Summary hearings

The request was refused by Ministry of Defence.

Background. Under the Armed Forces Acts 2006 and 2011, Commanding Officers can conduct 'summary hearings' to decide on criminal charges against their subordinates. Subordinates have the right to elect for court martial, but most appear not to do so. Subordinates may be geographically isolated and unable to see a solicitor, let alone pay for legal advice. The only source of advice provided to subordinates is an Assisting Officer who usually works for the Commanding Officer (who is in effect both the prosecutor and the judge). A conviction by a Commanding Officer is identical in its effects to that of conviction by a normal criminal court: fines, imprisonment, and a criminal record which may, for example, block soldiers from receiving British citizenship.

For example, as Channel 4 News reported on, inter alia, 26 Jul12, ‘Under current rules Foreign and Commonwealth troops can claim British citizenship after four years of military service. But a new law, which appears to be increasingly used against foreign soldiers who have been disciplined at commanding officer level, is leaving them without basic rights or status. Foreign and Commonwealth soldiers who are dealt with summarily for minor charges while serving are finding that when they leave the Armed Forces those misdemeanours are being treated as civil crimes. Having a criminal record then precludes them from getting citizenship or legal right to remain in the UK. Once identified as "illegals" they become subject to deportation.’

As one solider in that report stated, “They sent me back while my scars were still open. I was in the Army you know, so whatever they say, you will follow. I don't really complain a lot. I just do it.” Private Epeli 'Pex' Uluilakeba’


Further to s1(1) of the Freedom of Information Act 2000:

a. What legal advice is provided at public cost to subordinates being charged with an offence under the summary hearing system?

b. What mandatory training is provided to Assisting Officers, recognising that they are usually the sole source of advice provided by the Army for subordinates being charged with an offence under the summary hearing system?

c. What guarantees are Assisting Officers given that they will not be penalised for acting in accordance with the law, and in the interests of justice and their consciences, even if so doing inconveniences the chain of command, and that their actions and decisions when acting as Assisting Officers will not be used in appraisal reports and promotion recommendations? (In other words, similar to the so-called "Morris direction" given to board members in courts martial - following Morris v UK [2002] ECHR 162 (26 Feb 02)).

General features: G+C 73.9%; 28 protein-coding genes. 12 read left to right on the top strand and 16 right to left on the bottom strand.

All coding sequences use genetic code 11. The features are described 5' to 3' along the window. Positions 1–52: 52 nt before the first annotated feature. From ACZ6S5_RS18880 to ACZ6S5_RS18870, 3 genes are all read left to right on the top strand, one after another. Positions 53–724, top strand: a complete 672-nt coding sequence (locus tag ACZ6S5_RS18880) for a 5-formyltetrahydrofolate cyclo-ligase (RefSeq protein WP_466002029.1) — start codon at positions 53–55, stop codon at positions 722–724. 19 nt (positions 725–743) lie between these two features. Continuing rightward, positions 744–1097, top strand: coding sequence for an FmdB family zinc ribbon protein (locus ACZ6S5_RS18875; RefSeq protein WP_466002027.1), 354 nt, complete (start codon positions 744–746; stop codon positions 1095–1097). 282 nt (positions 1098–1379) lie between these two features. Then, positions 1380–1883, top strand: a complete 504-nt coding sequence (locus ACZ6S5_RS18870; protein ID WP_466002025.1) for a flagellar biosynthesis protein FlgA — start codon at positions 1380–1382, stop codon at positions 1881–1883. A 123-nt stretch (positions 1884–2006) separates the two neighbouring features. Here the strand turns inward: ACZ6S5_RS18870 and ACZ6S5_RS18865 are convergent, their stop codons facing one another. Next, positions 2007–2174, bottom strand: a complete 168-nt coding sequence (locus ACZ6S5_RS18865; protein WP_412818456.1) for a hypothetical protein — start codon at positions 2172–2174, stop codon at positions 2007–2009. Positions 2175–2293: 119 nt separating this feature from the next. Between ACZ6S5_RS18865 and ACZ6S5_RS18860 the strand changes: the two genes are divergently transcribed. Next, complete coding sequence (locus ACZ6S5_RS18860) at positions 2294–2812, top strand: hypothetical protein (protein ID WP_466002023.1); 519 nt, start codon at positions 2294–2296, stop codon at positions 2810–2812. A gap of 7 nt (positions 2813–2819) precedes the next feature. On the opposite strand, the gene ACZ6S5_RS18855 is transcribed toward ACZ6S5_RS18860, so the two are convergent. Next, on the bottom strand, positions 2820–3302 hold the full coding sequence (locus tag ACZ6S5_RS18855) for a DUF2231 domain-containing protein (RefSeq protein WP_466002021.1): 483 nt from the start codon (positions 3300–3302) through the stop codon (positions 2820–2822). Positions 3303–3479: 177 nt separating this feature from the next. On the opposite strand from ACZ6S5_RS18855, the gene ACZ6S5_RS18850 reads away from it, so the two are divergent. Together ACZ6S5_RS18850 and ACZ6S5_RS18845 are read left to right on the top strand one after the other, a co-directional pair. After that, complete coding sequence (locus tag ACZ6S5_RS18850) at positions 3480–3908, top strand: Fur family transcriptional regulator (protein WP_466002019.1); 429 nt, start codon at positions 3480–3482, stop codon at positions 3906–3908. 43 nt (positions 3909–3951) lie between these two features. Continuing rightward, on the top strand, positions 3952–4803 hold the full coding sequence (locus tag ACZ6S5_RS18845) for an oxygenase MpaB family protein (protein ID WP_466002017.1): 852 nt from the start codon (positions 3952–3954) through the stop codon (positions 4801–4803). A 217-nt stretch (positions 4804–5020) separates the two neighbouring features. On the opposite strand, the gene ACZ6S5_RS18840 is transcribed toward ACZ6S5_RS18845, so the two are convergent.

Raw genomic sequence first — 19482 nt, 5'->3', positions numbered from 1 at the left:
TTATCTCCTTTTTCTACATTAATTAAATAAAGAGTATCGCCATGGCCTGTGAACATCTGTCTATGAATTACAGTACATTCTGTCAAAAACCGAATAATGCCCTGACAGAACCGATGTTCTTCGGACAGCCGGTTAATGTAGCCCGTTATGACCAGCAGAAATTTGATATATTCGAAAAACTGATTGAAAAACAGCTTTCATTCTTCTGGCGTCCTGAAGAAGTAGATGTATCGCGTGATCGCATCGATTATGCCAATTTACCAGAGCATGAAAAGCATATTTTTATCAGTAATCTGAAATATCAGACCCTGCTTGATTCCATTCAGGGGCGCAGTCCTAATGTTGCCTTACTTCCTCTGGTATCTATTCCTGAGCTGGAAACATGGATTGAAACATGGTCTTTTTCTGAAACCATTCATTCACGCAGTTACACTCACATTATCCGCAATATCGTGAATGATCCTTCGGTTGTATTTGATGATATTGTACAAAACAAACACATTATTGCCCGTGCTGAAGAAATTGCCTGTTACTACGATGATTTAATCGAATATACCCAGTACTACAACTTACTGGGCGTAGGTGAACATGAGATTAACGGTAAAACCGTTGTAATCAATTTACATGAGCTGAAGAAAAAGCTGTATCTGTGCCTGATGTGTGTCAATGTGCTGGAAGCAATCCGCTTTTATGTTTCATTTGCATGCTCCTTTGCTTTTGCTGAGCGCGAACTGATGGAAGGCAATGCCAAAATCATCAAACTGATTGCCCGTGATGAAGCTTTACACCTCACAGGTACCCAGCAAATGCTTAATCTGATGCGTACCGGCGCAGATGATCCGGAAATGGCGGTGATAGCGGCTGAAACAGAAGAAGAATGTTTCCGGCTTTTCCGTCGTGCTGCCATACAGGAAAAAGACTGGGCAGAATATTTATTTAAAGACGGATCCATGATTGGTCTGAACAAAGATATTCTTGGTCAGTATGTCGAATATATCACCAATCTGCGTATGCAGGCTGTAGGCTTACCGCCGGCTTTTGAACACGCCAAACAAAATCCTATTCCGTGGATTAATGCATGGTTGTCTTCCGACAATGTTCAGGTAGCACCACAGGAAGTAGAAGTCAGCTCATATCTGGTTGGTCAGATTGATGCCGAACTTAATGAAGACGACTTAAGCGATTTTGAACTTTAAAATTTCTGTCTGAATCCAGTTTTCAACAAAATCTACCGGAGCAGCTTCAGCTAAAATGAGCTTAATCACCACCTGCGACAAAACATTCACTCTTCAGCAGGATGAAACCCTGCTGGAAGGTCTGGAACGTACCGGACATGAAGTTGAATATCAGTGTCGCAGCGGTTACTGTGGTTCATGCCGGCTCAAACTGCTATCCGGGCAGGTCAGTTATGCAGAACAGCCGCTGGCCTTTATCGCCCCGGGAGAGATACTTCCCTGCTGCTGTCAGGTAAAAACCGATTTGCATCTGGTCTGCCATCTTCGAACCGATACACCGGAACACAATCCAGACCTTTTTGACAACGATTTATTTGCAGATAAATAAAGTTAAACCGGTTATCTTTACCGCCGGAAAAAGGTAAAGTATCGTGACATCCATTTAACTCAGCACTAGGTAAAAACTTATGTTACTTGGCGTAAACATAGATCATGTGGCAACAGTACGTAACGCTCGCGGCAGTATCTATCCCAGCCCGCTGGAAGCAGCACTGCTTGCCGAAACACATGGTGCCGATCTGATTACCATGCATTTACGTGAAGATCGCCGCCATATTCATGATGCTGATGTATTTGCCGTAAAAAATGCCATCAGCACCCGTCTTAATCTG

d. How many summary hearings (at all levels: sub-unit, unit and formation) were conducted in each of the years 2000-2011? For each year, please break down the number of hearings by service, and rank range (Army ranks listed for ease): Junior Non-Commissioned Officers (Pte-Cpl), Senior Non-Commissioned Officers (Sgt-WO1), Junior Officers (2Lt-Capt), Field Officers (defined for these purposes as Maj-Col), and General Officers (defined for these purposes as Brig-Gen).

(1) For each year, and in each rank range, how many defendants pled 'Not Guilty', and how many pled 'Guilty'?

(2) For each year, and in each rank range, of those defendants who pled 'Not Guilty', how many were convicted?

(3) For each year, and in each rank range, of those defendants who pled 'Not Guilty', and were convicted, how many subsequently appealed to the Summary Appeals Court?

(4) For each year, and in each rank range, of those defendants who pled 'Not Guilty', were convicted, and subsequently appealed to the Summary Appeals Court, how many were acquitted, or had their sentence reduced (please articulate each category separately)?

My preferred format to receive this information is by electronic means. If one part of this request can be answered sooner than others, please send that information first followed by any subsequent data. If you need any clarification of this request please feel free to email me. If FOI requests of a similar nature have already been asked could you please include your responses to those requests.

I note that under s16 of the Act, it is the MOD's duty to provide advice and assistance, so far as it would be reasonable to expect the authority to do so, to persons who make requests for information to it. Accordingly, if the MOD considers attempting to block release of information under s12 of the Act (exemption where cost of compliance exceeds appropriate limit), please a) provide a breakdown of costs, and b) explain what information *would* be releasable within the appropriate limit according to the department's purported calculations. I would, in that situation, apply for internal review, and ultimately apply for decision by the Information Commissioner, per s50 of the Act.

I would be grateful if you could confirm in writing that you have received this request, and I look forward to hearing from you within the 20-working day statutory time period.


L Mowday

To clarify, my reference for this request is: LSM/FOI/120909/04. Apologies for the omission originally. Many thanks.

LF-Sec-&Group (MULTIUSER),

1 Attachment

Ms Mowday,


Please see attached a reply to recent Freedom of Information Act Requests.




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